EDITOR'S NOTE: The big debate playing out on mainstream financial media these days is whether we’re going to see a steady slowdown (aka, a “soft landing”) or a recession. It’s starting to seem that the closer we get to the end of the year, more and more banks are predicting a recession on a global scale. Bank of America just chimed in with their two cents, forecasting a mild recession in the US and a 1.4% drop in GDP. This shouldn’t be much of a surprise as skyrocketing energy and food costs would reasonably slow down discretionary spending. As pessimistic an outlook as it may seem, could it also mean that the Fed may be on track to achieve its “average” 2% inflation by 2024? In other words, could this sharp blow to American wealth put a cap on inflation as households struggle to pay for basic daily necessities?
Bank of America has downgraded its expectations for the economy this year to include a “mild recession.”
The bank said in a note on Wednesday that it forecasts “a mild recession in the US economy this year” and excepts the economy to shrink 1.4 percent compared with the end of last year. It sees growth returning next year but barely so. It forecasts just one percent growth in 2023.
“A number of forces have coincided to slow economic momentum more rapidly than we previously expected,” said a team of Bank of America analysts led by Michael Gapen.
The bank singled out as “most worrisome” the trend in services spending, where “revisions to prior data and incoming data, including from our BAC aggregated credit and debit card data, point to less momentum than we had been assuming.”
Inflation is also playing a role in reducing consumer spending. By driving up the prices of necessities like gasoline, housing costs, and food, it is sapping spending in other areas of the economy.
“We think at least some of the decline in momentum in consumer spending is due to the ‘inflation tax,'” the note said. “With much of the recent rise in inflation coming from food and energy prices, commodities that face relatively inelastic demand in the short run, households may have less available for discretionary purchases.”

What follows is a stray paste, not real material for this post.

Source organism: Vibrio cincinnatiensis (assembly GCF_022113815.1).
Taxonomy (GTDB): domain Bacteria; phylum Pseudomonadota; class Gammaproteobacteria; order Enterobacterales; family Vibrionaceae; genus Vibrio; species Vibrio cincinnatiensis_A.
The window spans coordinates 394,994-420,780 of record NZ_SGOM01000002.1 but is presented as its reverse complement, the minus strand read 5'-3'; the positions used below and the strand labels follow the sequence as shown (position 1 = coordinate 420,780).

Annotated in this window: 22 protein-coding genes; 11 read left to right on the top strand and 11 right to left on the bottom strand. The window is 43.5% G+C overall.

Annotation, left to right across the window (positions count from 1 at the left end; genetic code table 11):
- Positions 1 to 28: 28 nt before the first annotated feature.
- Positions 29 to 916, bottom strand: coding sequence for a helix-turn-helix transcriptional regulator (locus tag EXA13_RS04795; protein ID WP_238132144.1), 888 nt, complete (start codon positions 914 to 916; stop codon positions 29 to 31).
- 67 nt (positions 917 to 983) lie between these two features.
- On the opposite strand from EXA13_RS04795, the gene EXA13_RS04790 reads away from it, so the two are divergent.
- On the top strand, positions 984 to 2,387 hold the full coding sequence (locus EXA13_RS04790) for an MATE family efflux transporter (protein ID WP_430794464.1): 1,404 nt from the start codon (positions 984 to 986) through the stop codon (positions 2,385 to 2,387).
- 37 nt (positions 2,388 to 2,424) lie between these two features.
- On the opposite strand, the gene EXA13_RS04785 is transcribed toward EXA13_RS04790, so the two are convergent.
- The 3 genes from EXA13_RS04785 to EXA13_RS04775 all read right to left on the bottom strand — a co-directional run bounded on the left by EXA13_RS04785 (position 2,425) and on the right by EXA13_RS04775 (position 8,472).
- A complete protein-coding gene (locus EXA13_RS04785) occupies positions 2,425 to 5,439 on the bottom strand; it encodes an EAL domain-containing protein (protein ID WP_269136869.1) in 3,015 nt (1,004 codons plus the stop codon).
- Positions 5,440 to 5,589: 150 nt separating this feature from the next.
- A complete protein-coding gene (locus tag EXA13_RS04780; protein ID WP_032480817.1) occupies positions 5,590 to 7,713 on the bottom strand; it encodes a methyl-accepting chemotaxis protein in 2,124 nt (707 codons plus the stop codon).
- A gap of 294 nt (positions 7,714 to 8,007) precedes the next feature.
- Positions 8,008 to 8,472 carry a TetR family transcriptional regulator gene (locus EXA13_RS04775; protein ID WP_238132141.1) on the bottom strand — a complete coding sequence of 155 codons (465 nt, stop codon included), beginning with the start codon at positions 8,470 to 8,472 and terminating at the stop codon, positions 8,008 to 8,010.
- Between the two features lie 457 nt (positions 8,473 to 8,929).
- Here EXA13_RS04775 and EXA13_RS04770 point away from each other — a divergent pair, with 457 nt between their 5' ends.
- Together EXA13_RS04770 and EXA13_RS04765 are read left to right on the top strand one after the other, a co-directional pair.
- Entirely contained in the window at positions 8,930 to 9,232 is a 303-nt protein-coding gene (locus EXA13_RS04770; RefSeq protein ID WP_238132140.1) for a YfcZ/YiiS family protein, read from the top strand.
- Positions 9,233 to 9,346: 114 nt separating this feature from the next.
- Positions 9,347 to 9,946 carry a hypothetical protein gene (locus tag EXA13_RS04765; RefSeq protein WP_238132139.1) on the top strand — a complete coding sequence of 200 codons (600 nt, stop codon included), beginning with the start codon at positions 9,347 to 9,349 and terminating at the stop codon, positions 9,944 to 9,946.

Tighter financial conditions, especially higher mortgage rates, combined with high home prices, are slowing home sales and building, creating an economic drag.
Bank of America noted that the “Fed has become more committed to using its tools to help restore price stability and a willingness to accept at least some pain in labor markets in the process.”
“Our revised outlook suggests the Fed will indeed have to accept more pain than it wants, but should our outlook prove accurate, we think it’s a price most FOMC participants would be willing to pain,” the bank said.
The bank said it expects unemployment will rise from the current 3.6 percent to 4.6 percent.
There is one silver lining to the bank’s more pessimistic stance. The outlook now forecasts that inflation will come down somewhat faster than before, leaving inflation in line with the Fed’s two percent mandate by the end of 2024. That could allow the Fed to move to a less restrictive stance for monetary policy earlier than previously.
The bank had thought earlier that a continued expansion was most likely. Now it views a mild downturn as necessary to tame inflation and therefore more likely than not.
“To be clear, we are not thinking a deep recession is needed in order to put inflation on a path to 2% over time. Instead, we think the combination of a modest downturn plus some further diminution of pandemic-induced supply chain constraints will be enough to put aggregate supply and demand into better balance,” the bank said.
Originally published on Breitbart.